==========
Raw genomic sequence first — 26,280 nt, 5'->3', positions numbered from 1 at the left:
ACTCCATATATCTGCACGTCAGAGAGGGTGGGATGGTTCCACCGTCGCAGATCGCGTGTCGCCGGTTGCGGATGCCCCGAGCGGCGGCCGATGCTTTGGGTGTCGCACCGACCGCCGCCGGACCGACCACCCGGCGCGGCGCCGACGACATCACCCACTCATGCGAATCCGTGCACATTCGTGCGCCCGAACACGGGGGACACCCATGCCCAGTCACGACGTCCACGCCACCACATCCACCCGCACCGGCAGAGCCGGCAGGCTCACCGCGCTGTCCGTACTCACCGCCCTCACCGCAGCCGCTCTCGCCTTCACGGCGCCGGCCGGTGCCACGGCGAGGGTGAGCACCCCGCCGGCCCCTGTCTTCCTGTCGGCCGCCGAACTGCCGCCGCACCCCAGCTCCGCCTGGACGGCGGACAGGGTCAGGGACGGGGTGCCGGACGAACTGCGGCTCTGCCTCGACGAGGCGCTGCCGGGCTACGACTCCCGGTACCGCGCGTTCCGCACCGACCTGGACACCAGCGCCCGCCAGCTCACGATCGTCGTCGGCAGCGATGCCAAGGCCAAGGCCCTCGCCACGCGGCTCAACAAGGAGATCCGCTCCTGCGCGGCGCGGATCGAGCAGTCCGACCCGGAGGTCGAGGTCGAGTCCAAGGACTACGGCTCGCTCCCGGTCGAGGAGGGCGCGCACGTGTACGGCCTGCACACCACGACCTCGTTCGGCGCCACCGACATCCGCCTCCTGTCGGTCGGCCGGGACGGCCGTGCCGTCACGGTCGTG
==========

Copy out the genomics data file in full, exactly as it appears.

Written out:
Raw genomic sequence first — 26,280 nt, 5'->3', positions numbered from 1 at the left:
ACTCCATATATCTGCACGTCAGAGAGGGTGGGATGGTTCCACCGTCGCAGATCGCGTGTCGCCGGTTGCGGATGCCCCGAGCGGCGGCCGATGCTTTGGGTGTCGCACCGACCGCCGCCGGACCGACCACCCGGCGCGGCGCCGACGACATCACCCACTCATGCGAATCCGTGCACATTCGTGCGCCCGAACACGGGGGACACCCATGCCCAGTCACGACGTCCACGCCACCACATCCACCCGCACCGGCAGAGCCGGCAGGCTCACCGCGCTGTCCGTACTCACCGCCCTCACCGCAGCCGCTCTCGCCTTCACGGCGCCGGCCGGTGCCACGGCGAGGGTGAGCACCCCGCCGGCCCCTGTCTTCCTGTCGGCCGCCGAACTGCCGCCGCACCCCAGCTCCGCCTGGACGGCGGACAGGGTCAGGGACGGGGTGCCGGACGAACTGCGGCTCTGCCTCGACGAGGCGCTGCCGGGCTACGACTCCCGGTACCGCGCGTTCCGCACCGACCTGGACACCAGCGCCCGCCAGCTCACGATCGTCGTCGGCAGCGATGCCAAGGCCAAGGCCCTCGCCACGCGGCTCAACAAGGAGATCCGCTCCTGCGCGGCGCGGATCGAGCAGTCCGACCCGGAGGTCGAGGTCGAGTCCAAGGACTACGGCTCGCTCCCGGTCGAGGAGGGCGCGCACGTGTACGGCCTGCACACCACGACCTCGTTCGGCGCCACCGACATCCGCCTCCTGTCGGTCGGCCGGGACGGCCGTGCCGTCACGGTCGTG